Using Big Data to Elucidate Perioperative Benzodiazepine Receptor Agonist and Opioid Prescribing in Older Adults

Kevin Xu, MD, MPH, Instructor, Psychiatry

Older adults in the U.S. are experiencing an endemic of drug-related poisonings, which is exacerbated by a high prevalence of prescriptions for benzodiazepine receptor agonists (BZDRAs) and/or opioids in the elderly. Because BZDRAs and opioids are commonly used to manage acute postoperative symptoms such as pain, insomnia, and anxiety in the immediate postoperative period, clinicians are challenged by the balance of limiting BZDRA and opioid prescriptions while providing effective postoperative symptom relief. There is increasing evidence showing that many adults who receive BZDRAs and opioids after surgery go on to become persistent users. Unfortunately, postoperative trajectories of BZDRA and opioid use in specifically older adults have not been studied, an important research gap given the high rates of morbidity and mortality in older adults receiving surgery in the U.S.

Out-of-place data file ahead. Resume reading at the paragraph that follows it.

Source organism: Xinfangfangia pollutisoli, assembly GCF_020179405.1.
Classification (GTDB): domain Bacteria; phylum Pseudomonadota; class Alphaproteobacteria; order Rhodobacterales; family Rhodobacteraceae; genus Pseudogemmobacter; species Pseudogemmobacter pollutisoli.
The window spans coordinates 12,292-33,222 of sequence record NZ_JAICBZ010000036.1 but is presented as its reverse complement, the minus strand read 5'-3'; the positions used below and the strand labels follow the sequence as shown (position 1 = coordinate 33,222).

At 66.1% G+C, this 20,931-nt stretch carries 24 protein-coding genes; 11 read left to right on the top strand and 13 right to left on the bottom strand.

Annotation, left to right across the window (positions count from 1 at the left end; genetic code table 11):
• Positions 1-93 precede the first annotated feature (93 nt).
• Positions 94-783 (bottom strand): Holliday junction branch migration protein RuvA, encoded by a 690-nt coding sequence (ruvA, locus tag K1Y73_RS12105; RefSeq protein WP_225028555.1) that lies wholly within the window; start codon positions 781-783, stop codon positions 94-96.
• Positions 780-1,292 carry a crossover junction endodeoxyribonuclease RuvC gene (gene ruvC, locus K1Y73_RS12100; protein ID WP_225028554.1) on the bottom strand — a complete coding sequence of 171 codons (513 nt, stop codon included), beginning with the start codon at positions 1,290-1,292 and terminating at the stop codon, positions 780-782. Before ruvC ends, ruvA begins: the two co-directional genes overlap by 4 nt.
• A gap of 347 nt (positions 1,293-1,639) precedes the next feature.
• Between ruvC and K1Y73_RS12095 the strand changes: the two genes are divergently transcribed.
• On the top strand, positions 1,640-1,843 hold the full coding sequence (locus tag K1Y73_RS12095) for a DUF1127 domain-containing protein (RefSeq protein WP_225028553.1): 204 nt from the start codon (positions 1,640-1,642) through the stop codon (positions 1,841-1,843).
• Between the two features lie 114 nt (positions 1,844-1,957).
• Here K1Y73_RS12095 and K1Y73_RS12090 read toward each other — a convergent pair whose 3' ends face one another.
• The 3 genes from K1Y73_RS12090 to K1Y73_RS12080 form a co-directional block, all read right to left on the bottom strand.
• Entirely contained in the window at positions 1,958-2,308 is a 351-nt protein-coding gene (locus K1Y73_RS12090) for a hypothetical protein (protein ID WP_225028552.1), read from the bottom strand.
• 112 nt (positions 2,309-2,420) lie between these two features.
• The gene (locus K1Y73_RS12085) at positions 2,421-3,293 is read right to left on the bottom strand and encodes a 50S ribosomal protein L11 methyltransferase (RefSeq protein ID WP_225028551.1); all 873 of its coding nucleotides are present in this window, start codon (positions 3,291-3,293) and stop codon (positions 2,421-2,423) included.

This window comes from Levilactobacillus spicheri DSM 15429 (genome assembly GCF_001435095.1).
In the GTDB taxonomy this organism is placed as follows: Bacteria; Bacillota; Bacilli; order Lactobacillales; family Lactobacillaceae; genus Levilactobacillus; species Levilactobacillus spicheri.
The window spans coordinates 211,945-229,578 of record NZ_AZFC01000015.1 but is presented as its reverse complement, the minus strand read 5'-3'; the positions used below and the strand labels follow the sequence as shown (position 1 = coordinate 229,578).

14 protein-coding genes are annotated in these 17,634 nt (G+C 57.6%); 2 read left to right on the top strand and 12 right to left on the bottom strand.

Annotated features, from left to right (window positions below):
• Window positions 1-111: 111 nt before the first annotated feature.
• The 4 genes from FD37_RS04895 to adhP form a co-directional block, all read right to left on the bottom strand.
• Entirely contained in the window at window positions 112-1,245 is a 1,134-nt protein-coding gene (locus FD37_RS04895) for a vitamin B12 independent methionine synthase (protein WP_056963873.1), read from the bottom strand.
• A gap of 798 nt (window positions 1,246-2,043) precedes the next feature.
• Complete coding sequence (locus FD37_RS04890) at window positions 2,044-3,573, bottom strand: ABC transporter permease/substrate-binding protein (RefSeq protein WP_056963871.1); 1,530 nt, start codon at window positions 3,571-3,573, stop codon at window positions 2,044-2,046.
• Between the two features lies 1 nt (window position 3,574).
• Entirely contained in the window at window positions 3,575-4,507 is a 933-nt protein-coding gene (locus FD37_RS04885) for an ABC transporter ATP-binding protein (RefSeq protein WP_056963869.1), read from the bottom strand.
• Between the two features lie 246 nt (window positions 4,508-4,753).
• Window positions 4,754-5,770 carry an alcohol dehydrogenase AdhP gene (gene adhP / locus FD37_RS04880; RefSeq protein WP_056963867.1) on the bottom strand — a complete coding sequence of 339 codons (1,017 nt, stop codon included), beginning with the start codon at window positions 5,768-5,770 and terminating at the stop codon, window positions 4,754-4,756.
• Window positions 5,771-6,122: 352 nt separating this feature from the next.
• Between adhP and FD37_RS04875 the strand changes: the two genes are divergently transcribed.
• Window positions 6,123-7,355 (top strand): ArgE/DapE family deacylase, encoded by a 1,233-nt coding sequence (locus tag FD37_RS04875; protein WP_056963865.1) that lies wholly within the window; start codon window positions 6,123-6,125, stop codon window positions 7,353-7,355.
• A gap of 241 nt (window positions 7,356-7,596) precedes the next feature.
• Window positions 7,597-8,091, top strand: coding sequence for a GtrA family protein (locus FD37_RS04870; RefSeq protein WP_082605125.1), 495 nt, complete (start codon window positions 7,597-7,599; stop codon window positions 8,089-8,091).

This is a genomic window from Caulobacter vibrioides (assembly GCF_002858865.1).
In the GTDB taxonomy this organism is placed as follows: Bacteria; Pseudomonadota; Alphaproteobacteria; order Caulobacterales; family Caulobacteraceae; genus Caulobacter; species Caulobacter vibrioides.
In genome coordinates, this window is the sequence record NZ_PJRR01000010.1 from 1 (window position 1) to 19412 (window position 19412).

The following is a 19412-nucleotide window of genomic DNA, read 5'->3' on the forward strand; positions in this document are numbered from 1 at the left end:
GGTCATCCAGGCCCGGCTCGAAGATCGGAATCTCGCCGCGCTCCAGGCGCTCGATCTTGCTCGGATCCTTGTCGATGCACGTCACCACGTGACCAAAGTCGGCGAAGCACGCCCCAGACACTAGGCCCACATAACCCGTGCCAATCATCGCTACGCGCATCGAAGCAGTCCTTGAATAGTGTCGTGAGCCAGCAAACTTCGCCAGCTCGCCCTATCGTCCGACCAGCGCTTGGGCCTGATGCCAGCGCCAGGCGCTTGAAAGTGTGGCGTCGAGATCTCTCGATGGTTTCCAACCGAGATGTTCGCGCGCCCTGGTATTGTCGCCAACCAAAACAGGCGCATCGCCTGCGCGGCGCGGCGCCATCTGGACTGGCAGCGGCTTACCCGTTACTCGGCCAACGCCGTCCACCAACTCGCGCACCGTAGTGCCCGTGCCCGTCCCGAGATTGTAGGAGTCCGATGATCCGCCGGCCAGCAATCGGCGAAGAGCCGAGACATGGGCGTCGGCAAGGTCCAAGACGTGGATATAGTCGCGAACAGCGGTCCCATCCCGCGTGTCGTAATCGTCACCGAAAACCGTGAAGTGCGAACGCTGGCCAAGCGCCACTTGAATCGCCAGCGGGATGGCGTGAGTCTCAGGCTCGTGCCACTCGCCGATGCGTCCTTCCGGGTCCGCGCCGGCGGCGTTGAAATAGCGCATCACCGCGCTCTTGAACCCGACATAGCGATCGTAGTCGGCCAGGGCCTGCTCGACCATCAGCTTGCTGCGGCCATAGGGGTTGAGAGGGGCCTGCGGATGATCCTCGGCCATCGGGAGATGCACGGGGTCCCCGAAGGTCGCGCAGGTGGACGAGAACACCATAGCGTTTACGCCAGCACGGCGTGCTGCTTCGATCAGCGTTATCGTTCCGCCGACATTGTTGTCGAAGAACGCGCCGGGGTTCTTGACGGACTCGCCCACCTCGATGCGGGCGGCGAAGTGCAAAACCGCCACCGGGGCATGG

Our analysis is focused on the relationship between rurality and progression of short-term postoperative BZDRA and opioid use to long-term dependence. De-prescribing of opioids and BZDRAs after surgery requires intensive systems-based interventions that may be difficult to implement in rural areas due to provider shortages. The value of using geospatial data to curb the crisis of drug-related poisonings in the elderly is supported by previous research, which has identified rural residence as one of the strongest predictors of high-risk psychotropic polypharmacy in U.S. adults. Against this backdrop, our proposal will use national administrative data from the PearlDiver Patient Records Database (containing claims of >20 million patients enrolled in all private and public insurance) and subsequently seek to replicate these findings using regional hospital records from the BJC HealthCare system. This will allow us to evaluate place-based inequities in the utilization of BZDRAs and opioids in older adults following surgery. Our work will provide preliminary data for a future NIDA R01 headed by our investigators to evaluate trajectories of BZDRA and opioid prescribing–and their downstream overdose risk–in older adults via national administrative data (CMS Medicare claims).